Tuesday, December 9, 2008
Alexey Brodovitch: (Russian, 1898-1971) Art director of Harper's Bazaar from 1934-1958. He had an affinity for white space and sharp type on clear, open pages. He rethought a modern approach to editorial designs, a sort of musical feeling in the flow of text and picture.
Herb Lubalin: (American) "What I do is not really typography, which I think of as an essentially mechanical means of putting characters down on a page. It's designing with letters." Lubalin was a brilliant, iconoclastic advertising art director—in the 1940s with Reiss Advertising and then for twenty years with Sudler and Hennessey.
William Golden: (American, 1911-1959) CBS director for two decades. He brought uncompromising standards and keen insight into the communications process. Golden designed one of the most successful trademarks of the 20th Century for CBS.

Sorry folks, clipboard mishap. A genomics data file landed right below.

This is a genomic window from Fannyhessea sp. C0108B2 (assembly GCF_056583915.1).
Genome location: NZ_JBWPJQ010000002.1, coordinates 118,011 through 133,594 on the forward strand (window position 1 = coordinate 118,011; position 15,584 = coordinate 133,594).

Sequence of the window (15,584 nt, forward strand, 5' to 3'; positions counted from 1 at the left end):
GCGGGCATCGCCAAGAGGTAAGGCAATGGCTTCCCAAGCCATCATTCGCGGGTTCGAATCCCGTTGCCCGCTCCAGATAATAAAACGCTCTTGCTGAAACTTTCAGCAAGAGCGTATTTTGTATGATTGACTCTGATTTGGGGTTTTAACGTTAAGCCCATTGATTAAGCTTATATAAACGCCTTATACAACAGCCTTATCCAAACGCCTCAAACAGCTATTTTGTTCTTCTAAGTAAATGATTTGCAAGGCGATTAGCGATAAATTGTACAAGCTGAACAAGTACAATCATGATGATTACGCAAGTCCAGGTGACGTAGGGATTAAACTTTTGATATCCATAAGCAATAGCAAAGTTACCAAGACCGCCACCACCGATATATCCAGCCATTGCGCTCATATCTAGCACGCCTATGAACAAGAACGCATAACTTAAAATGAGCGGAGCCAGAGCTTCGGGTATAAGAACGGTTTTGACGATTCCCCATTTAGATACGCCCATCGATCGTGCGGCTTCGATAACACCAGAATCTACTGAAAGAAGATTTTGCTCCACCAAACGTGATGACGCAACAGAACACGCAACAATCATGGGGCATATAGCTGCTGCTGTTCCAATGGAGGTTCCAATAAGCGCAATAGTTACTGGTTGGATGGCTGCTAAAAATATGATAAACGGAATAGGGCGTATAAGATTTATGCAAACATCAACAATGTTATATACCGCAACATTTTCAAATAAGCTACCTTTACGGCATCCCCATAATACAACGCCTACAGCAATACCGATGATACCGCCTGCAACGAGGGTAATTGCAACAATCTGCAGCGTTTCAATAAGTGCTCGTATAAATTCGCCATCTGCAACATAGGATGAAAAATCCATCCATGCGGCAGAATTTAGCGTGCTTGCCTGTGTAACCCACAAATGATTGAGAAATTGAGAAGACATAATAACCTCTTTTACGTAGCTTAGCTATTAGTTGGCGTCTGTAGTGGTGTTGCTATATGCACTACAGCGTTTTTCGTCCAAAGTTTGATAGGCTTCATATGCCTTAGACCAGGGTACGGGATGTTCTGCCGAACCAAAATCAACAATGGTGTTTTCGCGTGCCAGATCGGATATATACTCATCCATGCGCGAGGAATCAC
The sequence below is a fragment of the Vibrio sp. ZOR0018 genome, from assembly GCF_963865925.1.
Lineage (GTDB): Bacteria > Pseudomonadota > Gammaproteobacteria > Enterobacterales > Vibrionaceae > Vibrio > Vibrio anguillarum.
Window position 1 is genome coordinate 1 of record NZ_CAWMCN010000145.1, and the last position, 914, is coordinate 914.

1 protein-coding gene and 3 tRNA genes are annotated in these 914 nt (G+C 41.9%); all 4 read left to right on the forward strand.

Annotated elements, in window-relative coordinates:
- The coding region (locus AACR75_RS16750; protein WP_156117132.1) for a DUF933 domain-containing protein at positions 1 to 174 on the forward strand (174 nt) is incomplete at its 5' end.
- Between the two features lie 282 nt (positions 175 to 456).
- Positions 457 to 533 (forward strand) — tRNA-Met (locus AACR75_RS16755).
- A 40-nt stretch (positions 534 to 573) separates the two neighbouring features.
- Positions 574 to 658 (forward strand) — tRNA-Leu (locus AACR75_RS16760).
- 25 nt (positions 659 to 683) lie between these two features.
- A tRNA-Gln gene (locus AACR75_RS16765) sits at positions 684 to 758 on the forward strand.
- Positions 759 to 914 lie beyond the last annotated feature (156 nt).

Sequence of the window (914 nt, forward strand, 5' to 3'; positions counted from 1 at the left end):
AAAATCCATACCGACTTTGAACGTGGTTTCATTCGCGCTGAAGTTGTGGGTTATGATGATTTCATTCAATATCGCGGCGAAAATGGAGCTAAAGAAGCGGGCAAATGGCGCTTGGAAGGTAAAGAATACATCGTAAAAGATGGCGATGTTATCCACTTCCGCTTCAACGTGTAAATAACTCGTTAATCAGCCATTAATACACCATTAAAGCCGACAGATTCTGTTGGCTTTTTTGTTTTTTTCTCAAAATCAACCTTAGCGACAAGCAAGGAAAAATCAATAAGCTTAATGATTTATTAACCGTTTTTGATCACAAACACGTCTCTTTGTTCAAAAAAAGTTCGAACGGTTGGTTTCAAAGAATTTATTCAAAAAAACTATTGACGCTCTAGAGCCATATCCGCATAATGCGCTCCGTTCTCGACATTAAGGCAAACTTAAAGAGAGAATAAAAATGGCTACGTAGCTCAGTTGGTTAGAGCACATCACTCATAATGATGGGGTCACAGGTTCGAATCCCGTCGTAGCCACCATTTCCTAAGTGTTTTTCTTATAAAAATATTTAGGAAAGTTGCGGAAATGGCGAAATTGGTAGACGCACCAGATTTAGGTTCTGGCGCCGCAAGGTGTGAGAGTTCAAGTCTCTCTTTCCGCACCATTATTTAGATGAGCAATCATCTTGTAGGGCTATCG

Alvin Lustig: (American, 1915-1955) Lustig created monuments of ingenuity and objects of aesthetic pleasure. No single project is more significant in this sense than his 1949 paperback cover for Lorca: 3 Tragedies. It is a masterpiece of symbolic acuity, compositional strength and typographic craft that appears to be, consciously or not, the basis for a great many contemporary book jackets and paperback covers.